As previously reported in an Act Now Advisory, in 2012 the NLRB held in D.R. Horton that the home builder unlawfully interfered with employees’ Section 7 right to engage in concerted activity by requiring them to sign an arbitration agreement prohibiting class or collective claims in any judicial or arbitral forum.  As we have also previously reported, however, on December 3, 2013, the Fifth Circuit rejected the NLRB’s position and held that the Act does not prohibit employers from requiring employees to sign class or collective action waivers.  The Second Circuit and the Eighth Circuit have likewise rejected the Board’s position.

Notwithstanding having “no illusions” that the Board’s decision would be the “last word on the subject”, in a 59-page decision, it reiterated and endorsed its prior position and addressed its critics head on, including the two lengthy dissents from Members Harry Johnson and Philip Miscimarra.

The Decision

Murphy Oil is the owner and operator of over 1,000 retail fueling stations.  Prior to March 6, 2012, Murphy Oil required all job applicants and current employees to execute a “Binding Arbitration Agreement and Waiver of Jury Trial,” which provided in pertinent part that all disputes related to an individual’s employment shall be resolved by binding arbitration and that the parties to the agreement “waive their right to commence or be a party to any group, class or collective action claim in arbitration or any other forum.”  The Charging Party, Sheila Hobson, signed this Agreement when she applied for employment in 2008.  Two years later, Hobson filed a collective action pursuant to the Fair Labor Standards Act alleging that Murphy Oil failed to pay her and others for work-related activities performed off the clock.  Murphy Oil moved to compel arbitration and to dismiss the FLSA claims based on the plaintiffs having signed the Agreement.  Hobson, thereafter, filed an unfair labor practice charge and the NLRB’s General Counsel issued a complaint, alleging that Murphy Oil had violated Section 8(a)(1) of the Act.

At the heart of the dispute between the Board and its critics is the interpretation of Section 7 and 8(a)(1) of the Act as well as the application of the Federal Arbitration Act (“FAA”) and Supreme Court jurisprudence interpreting same.

Section 8(a)(1) of the Act states that it “shall be an unfair labor practice for an employer . . . to interfere with, restrain, or coerce employees” in the exercise of their Section 7 rights.  Section 7 of the Act states that employees shall have the right to “engage in . . . concerted activities for the purpose of collective bargaining or other mutual aid or protection[.]”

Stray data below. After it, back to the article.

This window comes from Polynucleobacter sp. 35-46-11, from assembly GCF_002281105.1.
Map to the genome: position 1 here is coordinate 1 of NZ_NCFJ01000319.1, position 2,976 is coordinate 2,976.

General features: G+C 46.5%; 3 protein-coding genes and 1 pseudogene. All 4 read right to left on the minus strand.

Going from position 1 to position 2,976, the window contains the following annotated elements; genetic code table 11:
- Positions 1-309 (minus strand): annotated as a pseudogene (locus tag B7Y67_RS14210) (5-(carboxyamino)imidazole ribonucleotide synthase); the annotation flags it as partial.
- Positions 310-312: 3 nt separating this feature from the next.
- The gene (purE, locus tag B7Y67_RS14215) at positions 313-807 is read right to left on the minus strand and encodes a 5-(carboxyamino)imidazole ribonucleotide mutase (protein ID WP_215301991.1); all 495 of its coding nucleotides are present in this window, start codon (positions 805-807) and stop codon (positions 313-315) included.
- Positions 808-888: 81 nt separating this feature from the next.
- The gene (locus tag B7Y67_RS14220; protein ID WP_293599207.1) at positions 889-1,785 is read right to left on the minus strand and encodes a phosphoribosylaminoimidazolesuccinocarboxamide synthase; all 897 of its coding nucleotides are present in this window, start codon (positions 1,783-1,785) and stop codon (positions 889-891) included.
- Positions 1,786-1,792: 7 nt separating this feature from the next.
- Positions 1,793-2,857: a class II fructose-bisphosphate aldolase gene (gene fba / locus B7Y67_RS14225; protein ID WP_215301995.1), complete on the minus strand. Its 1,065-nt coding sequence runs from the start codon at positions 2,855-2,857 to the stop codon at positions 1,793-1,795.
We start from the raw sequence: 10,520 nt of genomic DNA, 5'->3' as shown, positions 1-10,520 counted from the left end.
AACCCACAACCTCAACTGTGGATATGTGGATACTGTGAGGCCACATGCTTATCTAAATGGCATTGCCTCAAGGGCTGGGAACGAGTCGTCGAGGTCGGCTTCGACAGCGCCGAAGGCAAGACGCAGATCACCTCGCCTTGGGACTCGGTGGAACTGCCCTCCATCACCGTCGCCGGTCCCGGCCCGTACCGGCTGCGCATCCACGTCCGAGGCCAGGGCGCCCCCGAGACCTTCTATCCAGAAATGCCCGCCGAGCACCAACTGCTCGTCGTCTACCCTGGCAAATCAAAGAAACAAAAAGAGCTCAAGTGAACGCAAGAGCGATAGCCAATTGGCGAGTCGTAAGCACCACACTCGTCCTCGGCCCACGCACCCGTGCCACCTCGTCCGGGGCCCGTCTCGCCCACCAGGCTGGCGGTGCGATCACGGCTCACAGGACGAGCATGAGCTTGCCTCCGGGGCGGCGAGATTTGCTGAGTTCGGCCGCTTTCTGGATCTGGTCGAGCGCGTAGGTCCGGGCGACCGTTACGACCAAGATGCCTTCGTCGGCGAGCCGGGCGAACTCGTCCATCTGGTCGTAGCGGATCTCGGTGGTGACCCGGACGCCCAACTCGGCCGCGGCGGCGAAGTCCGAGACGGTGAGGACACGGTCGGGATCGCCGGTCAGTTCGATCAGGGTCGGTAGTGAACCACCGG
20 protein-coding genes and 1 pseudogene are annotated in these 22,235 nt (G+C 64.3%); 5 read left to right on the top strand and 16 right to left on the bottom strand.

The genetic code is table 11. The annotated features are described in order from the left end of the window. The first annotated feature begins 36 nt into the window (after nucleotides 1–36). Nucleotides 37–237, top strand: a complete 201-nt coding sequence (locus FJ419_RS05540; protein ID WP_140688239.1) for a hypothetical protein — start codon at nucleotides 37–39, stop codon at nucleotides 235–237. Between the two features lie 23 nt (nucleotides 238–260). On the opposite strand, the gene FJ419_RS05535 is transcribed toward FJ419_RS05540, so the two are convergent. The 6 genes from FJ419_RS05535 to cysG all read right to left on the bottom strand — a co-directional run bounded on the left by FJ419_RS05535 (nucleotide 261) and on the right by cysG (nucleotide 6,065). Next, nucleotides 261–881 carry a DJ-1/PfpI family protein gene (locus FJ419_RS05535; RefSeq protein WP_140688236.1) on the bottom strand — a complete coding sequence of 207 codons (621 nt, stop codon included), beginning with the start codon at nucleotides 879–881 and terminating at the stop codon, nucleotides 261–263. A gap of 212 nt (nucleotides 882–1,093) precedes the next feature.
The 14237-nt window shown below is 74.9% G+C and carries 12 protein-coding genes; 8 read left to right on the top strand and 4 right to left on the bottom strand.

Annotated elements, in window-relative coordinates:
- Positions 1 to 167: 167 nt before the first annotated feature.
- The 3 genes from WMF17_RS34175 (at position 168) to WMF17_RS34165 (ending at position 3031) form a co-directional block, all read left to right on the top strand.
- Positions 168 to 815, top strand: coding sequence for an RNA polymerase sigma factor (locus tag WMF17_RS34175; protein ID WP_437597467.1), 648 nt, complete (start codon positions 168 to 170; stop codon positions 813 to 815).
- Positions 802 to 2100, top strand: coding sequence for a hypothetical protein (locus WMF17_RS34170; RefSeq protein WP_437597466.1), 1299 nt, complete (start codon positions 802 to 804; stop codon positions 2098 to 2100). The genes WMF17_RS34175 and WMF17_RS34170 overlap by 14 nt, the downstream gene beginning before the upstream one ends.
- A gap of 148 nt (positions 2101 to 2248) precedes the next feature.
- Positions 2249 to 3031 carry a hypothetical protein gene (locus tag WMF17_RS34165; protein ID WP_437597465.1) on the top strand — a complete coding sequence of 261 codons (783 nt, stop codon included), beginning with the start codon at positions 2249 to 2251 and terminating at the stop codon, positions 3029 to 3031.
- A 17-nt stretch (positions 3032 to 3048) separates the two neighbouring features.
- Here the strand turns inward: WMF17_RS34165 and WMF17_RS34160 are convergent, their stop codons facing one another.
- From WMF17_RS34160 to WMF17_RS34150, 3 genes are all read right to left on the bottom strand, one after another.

The Supreme Court, on the other hand, in CompuCredit Corp. v. Greenwood, 132 S.Ct. 665, 673 (2012), held that where there is no specific “contrary congressional command” as to whether a claim can be arbitrated, the FAA “requires the arbitration agreement to be enforced according to its terms.”   The CompuCredit decision, however, only addressed the enforcement of an arbitration clause that barred access to courts, not a waiver of class or collection actions.  Moreover, the CompuCredit decision was not an employment-related dispute and did not involve the NLRA.  Thus, the specific issue at play in D.R. Horton and Murphy Oil remains unaddressed by the Supreme Court.

The Board’s rationale for upholding D.R. Horton is as follows:

(1)   Section 7 of the Act grants employees the  substantive right to act “concertedly for mutual aid or protection” and mandatory arbitration agreements that bar an employee’s ability to bring join, class, or collective workplace claims restrict this substantive right.

(2)   The conclusion that mandatory class action waivers are unlawful under the Act does not conflict with the FAA or its underlying policies because:

(a)    such a finding treats arbitration agreements no less favorably than any other private contract that conflicts with federal law;

(b)   Section 7 rights are substantive, which means that they cannot be waived under the FAA like procedural rights found in other statutes;

(c)    the “savings clause” in the FAA affirmatively provides that an arbitration agreement’s conflict with federal law is grounds for invalidating an agreement;

(d)   if there is a direct conflict between the NLRA and the FAA, the Norris-LaGuardia Act – which prevents private agreements that are inconsistent with the statutory policy of protecting employees’ rights to engage in concerted activity – requires the FAA to yield to the NLRA as necessary to accommodate Section 7 rights.

The Board criticized the Fifth Circuit’s decision for, among other things, giving too little weight to the “crucial point” that “the Board, like the courts, must carefully accommodate both the NLRA and the FAA” and not treat the FAA and its policies as “sweeping far more broadly than the statute or the Supreme Court’s decisions warrant.”

As to Member Johnson’s argument in his dissent that “there was no such thing as a class or collective action in any modern sense when the Act was passed in 1935” the Board majority found this point to be irrelevant because the language of “Section 7 is general and broad.”  As an example, the Board stated that the pursuit of unionization is “obviously protected” through the use of “modern communication technologies such as social media . . . regardless of whether workers during the Depression had access to Facebook.”

The Board also stated that contrary to the suggestion in Member Miscimarra’s dissent, it has not taken the position that the Act creates a guarantee to class certification or the equivalent; it does, however, create a right to “pursue joint, class or collective claims if and as available, without the interference of an employer-imposed restraint.”

What Does This Mean for Employers

After Murphy Oil, it is clear that the Board’s position and the position of at least some federal courts on this issue remain at odds.  If employers require employees covered by the Act to sign class action waivers, they should be aware that it could take significant time and money to ultimately have such an agreement upheld in federal court.  Clearly the last word on this issue will come only when the Supreme Court, as it is likely to do, considers the issue.  Until then employers that require such waivers should recognize that challenges through unfair labor practice charges will remain a fact of life.